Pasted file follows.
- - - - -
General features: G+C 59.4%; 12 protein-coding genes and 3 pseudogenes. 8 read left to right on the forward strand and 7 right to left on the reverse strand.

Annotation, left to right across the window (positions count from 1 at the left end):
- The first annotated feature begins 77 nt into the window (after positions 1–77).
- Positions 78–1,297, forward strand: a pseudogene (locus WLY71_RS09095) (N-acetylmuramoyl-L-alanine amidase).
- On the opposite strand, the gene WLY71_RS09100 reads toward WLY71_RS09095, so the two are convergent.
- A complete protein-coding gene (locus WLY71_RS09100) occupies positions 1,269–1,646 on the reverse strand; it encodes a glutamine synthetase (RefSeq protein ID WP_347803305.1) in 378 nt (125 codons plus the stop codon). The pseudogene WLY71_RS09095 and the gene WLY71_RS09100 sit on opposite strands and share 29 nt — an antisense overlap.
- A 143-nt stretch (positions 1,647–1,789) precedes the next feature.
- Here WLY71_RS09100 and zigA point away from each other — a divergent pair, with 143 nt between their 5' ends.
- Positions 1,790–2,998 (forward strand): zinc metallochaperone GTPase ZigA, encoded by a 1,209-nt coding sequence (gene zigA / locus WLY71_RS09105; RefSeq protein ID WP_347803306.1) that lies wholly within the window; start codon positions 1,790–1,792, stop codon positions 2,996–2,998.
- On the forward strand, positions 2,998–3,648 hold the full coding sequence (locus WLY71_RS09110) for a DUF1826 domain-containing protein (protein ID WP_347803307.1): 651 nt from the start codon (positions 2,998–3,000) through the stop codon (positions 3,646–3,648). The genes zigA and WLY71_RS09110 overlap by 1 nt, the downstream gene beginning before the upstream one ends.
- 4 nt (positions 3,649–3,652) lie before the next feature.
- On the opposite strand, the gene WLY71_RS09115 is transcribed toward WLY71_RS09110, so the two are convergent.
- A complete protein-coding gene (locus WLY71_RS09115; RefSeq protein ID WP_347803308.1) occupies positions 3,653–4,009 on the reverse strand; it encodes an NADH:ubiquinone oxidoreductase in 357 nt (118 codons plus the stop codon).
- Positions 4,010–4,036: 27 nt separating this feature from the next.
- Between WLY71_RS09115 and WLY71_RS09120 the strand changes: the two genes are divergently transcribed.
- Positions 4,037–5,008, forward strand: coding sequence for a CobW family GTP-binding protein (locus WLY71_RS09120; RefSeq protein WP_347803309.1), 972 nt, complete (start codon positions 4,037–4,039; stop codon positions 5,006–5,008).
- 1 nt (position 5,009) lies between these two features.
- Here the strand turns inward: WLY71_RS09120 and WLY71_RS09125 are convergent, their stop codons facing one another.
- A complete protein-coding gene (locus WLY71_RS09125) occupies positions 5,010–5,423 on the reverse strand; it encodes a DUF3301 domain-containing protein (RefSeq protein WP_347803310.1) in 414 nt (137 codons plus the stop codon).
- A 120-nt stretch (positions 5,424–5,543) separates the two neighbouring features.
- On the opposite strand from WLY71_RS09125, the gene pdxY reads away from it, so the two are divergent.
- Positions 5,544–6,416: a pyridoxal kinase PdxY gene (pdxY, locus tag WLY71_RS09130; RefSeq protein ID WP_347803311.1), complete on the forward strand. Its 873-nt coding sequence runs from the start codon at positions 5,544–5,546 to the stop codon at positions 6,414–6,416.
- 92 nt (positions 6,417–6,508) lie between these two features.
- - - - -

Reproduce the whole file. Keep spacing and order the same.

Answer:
General features: G+C 59.4%; 12 protein-coding genes and 3 pseudogenes. 8 read left to right on the forward strand and 7 right to left on the reverse strand.

Annotation, left to right across the window (positions count from 1 at the left end):
- The first annotated feature begins 77 nt into the window (after positions 1–77).
- Positions 78–1,297, forward strand: a pseudogene (locus WLY71_RS09095) (N-acetylmuramoyl-L-alanine amidase).
- On the opposite strand, the gene WLY71_RS09100 reads toward WLY71_RS09095, so the two are convergent.
- A complete protein-coding gene (locus WLY71_RS09100) occupies positions 1,269–1,646 on the reverse strand; it encodes a glutamine synthetase (RefSeq protein ID WP_347803305.1) in 378 nt (125 codons plus the stop codon). The pseudogene WLY71_RS09095 and the gene WLY71_RS09100 sit on opposite strands and share 29 nt — an antisense overlap.
- A 143-nt stretch (positions 1,647–1,789) precedes the next feature.
- Here WLY71_RS09100 and zigA point away from each other — a divergent pair, with 143 nt between their 5' ends.
- Positions 1,790–2,998 (forward strand): zinc metallochaperone GTPase ZigA, encoded by a 1,209-nt coding sequence (gene zigA / locus WLY71_RS09105; RefSeq protein ID WP_347803306.1) that lies wholly within the window; start codon positions 1,790–1,792, stop codon positions 2,996–2,998.
- On the forward strand, positions 2,998–3,648 hold the full coding sequence (locus WLY71_RS09110) for a DUF1826 domain-containing protein (protein ID WP_347803307.1): 651 nt from the start codon (positions 2,998–3,000) through the stop codon (positions 3,646–3,648). The genes zigA and WLY71_RS09110 overlap by 1 nt, the downstream gene beginning before the upstream one ends.
- 4 nt (positions 3,649–3,652) lie before the next feature.
- On the opposite strand, the gene WLY71_RS09115 is transcribed toward WLY71_RS09110, so the two are convergent.
- A complete protein-coding gene (locus WLY71_RS09115; RefSeq protein ID WP_347803308.1) occupies positions 3,653–4,009 on the reverse strand; it encodes an NADH:ubiquinone oxidoreductase in 357 nt (118 codons plus the stop codon).
- Positions 4,010–4,036: 27 nt separating this feature from the next.
- Between WLY71_RS09115 and WLY71_RS09120 the strand changes: the two genes are divergently transcribed.
- Positions 4,037–5,008, forward strand: coding sequence for a CobW family GTP-binding protein (locus WLY71_RS09120; RefSeq protein WP_347803309.1), 972 nt, complete (start codon positions 4,037–4,039; stop codon positions 5,006–5,008).
- 1 nt (position 5,009) lies between these two features.
- Here the strand turns inward: WLY71_RS09120 and WLY71_RS09125 are convergent, their stop codons facing one another.
- A complete protein-coding gene (locus WLY71_RS09125) occupies positions 5,010–5,423 on the reverse strand; it encodes a DUF3301 domain-containing protein (RefSeq protein WP_347803310.1) in 414 nt (137 codons plus the stop codon).
- A 120-nt stretch (positions 5,424–5,543) separates the two neighbouring features.
- On the opposite strand from WLY71_RS09125, the gene pdxY reads away from it, so the two are divergent.
- Positions 5,544–6,416: a pyridoxal kinase PdxY gene (pdxY, locus tag WLY71_RS09130; RefSeq protein ID WP_347803311.1), complete on the forward strand. Its 873-nt coding sequence runs from the start codon at positions 5,544–5,546 to the stop codon at positions 6,414–6,416.
- 92 nt (positions 6,417–6,508) lie between these two features.